You may thrive in hot weather. Soaking up the sun gives you a healthy glow. Enjoying the warmth makes your mood go from bah humbug to let’s party!

Your fence likely feels a little differently about the sun and hot temperatures. Of course, if you choose the best fence material, you can set your fence up to thrive just like you do in the heat of the sun.

Curious what material works best for the fence that needs to survive the heat? Read our guide before you buy and you’ll have a fence that like you, is ready for anything!

Is Your Fence Under the Weather?

If you’re like other homeowners, you likely take your fence for granted. That is, until you notice a section or two buckling, warping, or leaning to one side. Those are all symptoms of a wood fence dealing with the brutal effects of a hot climate.

You love the sun because you can escape back to the cool conditioned air of your home or office. A fence isn’t so lucky. Hot temperatures can have a significant negative impact on a fence.

For example, a fence exposed to the elements can suffer all of the above but also may deteriorate quickly. Wood fences are especially vulnerable to heat because they expand.

It isn’t only wood fences that bear the burden of the sun and heat. Any fence made of a non-weatherproof material can suffer when left unprotected and under the weather.

Requirements for a Weatherproof Fence

If you’re installing a fence in a hot, sunny climate and expect it to thrive, look for these three factors when shopping for fence material:

  • Heat-Resistant
  • Doesn’t Expand
  • Water-Resistant

You don’t want a fence that gets so hot you or your kids can’t touch it without getting burned. Also, look for a material that doesn’t absorb water when it rains. Finally, you don’t want a fence made of a material that expands when it gets hot.

As you’ll see later in this post, wood may not be the ideal choice for a fence because it doesn’t pass any of these three tests.

Your Fence and the Heat of the Sun

A fence constructed from a material like wood that expands in hot temperatures, may wear out faster and suffer damage. Heat can also cause warping, which may separate the boards from the fasteners.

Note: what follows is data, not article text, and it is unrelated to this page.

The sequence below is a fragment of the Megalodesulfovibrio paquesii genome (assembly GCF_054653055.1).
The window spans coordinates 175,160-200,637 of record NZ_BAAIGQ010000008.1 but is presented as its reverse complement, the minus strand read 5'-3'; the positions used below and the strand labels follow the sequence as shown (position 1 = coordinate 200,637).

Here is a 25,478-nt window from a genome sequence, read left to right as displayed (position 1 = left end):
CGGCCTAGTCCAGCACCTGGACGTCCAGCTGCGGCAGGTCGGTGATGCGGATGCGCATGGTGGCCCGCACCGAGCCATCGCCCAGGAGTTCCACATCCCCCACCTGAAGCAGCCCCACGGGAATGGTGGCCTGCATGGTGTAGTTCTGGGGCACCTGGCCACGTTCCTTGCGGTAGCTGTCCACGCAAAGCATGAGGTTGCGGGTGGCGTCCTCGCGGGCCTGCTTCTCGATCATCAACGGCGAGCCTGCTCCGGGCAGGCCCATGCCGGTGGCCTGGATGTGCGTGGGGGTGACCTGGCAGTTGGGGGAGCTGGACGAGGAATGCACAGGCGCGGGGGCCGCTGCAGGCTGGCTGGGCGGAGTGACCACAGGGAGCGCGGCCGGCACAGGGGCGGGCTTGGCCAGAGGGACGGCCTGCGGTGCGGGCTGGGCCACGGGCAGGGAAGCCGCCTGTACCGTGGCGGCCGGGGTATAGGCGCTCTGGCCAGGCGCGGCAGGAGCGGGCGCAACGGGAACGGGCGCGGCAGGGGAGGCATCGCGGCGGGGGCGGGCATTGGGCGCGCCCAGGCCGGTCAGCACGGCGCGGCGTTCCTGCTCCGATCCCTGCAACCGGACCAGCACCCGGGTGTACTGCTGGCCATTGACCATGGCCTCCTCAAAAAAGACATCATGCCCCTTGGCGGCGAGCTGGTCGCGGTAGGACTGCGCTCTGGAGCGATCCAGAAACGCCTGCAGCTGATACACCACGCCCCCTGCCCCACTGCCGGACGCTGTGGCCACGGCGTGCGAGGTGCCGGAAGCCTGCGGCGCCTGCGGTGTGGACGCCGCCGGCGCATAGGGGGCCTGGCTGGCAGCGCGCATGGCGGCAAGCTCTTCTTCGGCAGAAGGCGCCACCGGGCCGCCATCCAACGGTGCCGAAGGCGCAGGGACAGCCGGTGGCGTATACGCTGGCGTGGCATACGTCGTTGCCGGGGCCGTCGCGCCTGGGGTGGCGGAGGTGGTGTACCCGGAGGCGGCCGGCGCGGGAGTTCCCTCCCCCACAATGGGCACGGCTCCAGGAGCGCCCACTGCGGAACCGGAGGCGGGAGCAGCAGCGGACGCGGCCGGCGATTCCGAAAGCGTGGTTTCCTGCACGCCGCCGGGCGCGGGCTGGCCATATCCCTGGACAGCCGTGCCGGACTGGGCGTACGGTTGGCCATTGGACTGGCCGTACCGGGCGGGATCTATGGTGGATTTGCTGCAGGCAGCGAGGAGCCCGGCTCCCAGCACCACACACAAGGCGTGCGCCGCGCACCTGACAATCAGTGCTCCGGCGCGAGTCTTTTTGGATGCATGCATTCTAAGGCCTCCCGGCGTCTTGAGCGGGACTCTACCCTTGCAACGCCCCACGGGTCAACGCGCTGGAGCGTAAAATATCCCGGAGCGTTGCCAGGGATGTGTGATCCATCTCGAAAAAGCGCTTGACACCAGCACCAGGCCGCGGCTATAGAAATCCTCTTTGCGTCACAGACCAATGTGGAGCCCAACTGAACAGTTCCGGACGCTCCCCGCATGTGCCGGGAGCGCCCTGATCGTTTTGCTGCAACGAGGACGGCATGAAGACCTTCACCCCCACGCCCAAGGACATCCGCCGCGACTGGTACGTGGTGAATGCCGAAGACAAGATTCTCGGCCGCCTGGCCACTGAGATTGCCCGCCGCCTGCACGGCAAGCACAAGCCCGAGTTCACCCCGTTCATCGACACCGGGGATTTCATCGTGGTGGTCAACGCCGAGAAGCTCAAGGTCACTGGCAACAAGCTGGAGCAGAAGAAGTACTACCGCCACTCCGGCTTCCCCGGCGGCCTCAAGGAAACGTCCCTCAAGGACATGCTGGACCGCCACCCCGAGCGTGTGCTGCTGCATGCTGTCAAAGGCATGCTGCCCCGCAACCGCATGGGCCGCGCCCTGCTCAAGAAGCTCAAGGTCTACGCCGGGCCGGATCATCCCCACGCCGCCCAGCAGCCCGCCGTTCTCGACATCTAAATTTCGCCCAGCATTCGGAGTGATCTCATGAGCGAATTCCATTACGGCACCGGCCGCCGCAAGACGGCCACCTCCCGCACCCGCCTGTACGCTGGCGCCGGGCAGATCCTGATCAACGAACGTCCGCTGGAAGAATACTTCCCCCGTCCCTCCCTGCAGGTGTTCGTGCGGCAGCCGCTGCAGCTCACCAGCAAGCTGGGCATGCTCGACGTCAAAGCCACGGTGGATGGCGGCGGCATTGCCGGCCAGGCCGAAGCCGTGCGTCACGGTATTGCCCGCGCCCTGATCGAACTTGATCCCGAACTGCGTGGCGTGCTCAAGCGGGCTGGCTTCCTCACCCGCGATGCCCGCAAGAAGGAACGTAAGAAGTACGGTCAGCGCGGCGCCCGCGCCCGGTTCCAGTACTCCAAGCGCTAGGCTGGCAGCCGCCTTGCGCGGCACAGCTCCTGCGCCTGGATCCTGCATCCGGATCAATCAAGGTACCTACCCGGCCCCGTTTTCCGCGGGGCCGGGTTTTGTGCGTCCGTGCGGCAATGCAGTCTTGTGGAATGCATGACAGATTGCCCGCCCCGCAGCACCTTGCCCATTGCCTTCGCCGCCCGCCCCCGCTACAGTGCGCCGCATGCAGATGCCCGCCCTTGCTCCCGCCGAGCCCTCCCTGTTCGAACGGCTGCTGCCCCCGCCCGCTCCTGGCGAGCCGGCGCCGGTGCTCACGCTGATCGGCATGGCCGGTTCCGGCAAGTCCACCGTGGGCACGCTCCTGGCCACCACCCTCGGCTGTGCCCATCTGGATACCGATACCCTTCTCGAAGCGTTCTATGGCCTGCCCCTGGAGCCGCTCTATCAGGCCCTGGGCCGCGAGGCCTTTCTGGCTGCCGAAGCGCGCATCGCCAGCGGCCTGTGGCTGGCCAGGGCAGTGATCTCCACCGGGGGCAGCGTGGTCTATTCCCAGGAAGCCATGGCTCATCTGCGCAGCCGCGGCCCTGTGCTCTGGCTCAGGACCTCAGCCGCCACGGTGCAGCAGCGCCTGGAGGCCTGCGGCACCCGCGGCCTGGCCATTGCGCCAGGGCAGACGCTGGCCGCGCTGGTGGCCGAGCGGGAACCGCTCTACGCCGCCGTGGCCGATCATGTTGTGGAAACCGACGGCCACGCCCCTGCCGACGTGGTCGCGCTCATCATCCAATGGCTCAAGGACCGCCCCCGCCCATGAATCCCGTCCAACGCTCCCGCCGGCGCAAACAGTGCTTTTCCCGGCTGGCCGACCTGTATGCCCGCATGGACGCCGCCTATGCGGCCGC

We already know how much you enjoy basking in the sun a beautiful summer day. Your fence, however, can degrade or lose its color when exposed to ultraviolet (UV) rays.

When shopping for a new fence, look for materials made to withstand the heat of the sun. A popular fence material for warm climates is vinyl. Stick with us and we’ll talk about why.

Vinyl Isn’t Only for Records

Vinyl is a sturdy material for record albums, but did you know it’s also great for fences?

Today’s vinyl fence material often contains titanium dioxide (TIO2). TIO2 protects a fence from degrading due to UV ray exposure.

Generally, vinyl resists changes in temperature. This is great if you live in a hot climate because vinyl won’t expand much on a hot day. It also doesn’t contract when the temperatures drop—great for homeowners living further away from the equator.

Vinyl also isn’t a good heat conductor. Even on scorching hot days, a vinyl fence won’t feel hot to the touch. Perfect for backyards where children play (and sometimes try to climb the fence).

If those benefits aren’t enough, vinyl fencing is cost-effective, long-lasting, and beautiful to look at.

The Missing Link

Vinyl is a fantastic fence material, but if you’re looking for another option, have you considered chain link?

Chain link is certainly an acceptable alternative material for homeowners looking for a weather-resistant fence. It doesn’t expand under the heat of the sun, or contract when cooler weather arrives. The disadvantage is that chain link can get hot after sitting in the sun all day.

That said, if you should touch a hot chain link fence, you won’t leave your hand on it for too long. While you won’t suffer a serious burn, it can feel uncomfortable. Hint: A chain link fence painted black absorbs more of the sun’s heat.

Chain link is a metal, meaning it will rust relatively fast. Rust causes deterioration. Look for a manufacturer that uses special coating to prevent rust.

Learn more about the similarities and differences between vinyl and chain link fence materials. Either makes a great choice for a fence, especially if you live in one of the warmer parts of the country.

Wood Takes a Beating and Keeps on Heating

There’s no question, a wood fence is aesthetically pleasing. And if made from the right quality and correct grade, a wood fence can give you many years of enjoyment.

Because it’s a natural product, wood suffers from certain issues that can cause early deterioration. For example, wood expands and contracts when the temperature changes. The reason we’re concerned about expansion and contraction is when it happens, it puts pressure on the footings and posts.

After sitting under pressure long enough, the foots and posts can crack. This allows water into the material and sets up the fence for further damage.

You can have your wood fence if that’s your dream! Just be aware of what types of wood make the better fencing materials for your area of the country. Also, be prepared for more maintenance if you install a wood fence.

Confident You’re Ready to Choose the Best Fence Material?

Hopefully, we’ve given you some food for thought. Living in a hot climate means you should take care when selecting the material for your fence.

It doesn’t mean you can’t have a durable, cost-effective, long-lasting, and attractive fence in your yard. Now it’s time to choose the best fence material, grab the right tools (and your best friends), and start digging those post holes.

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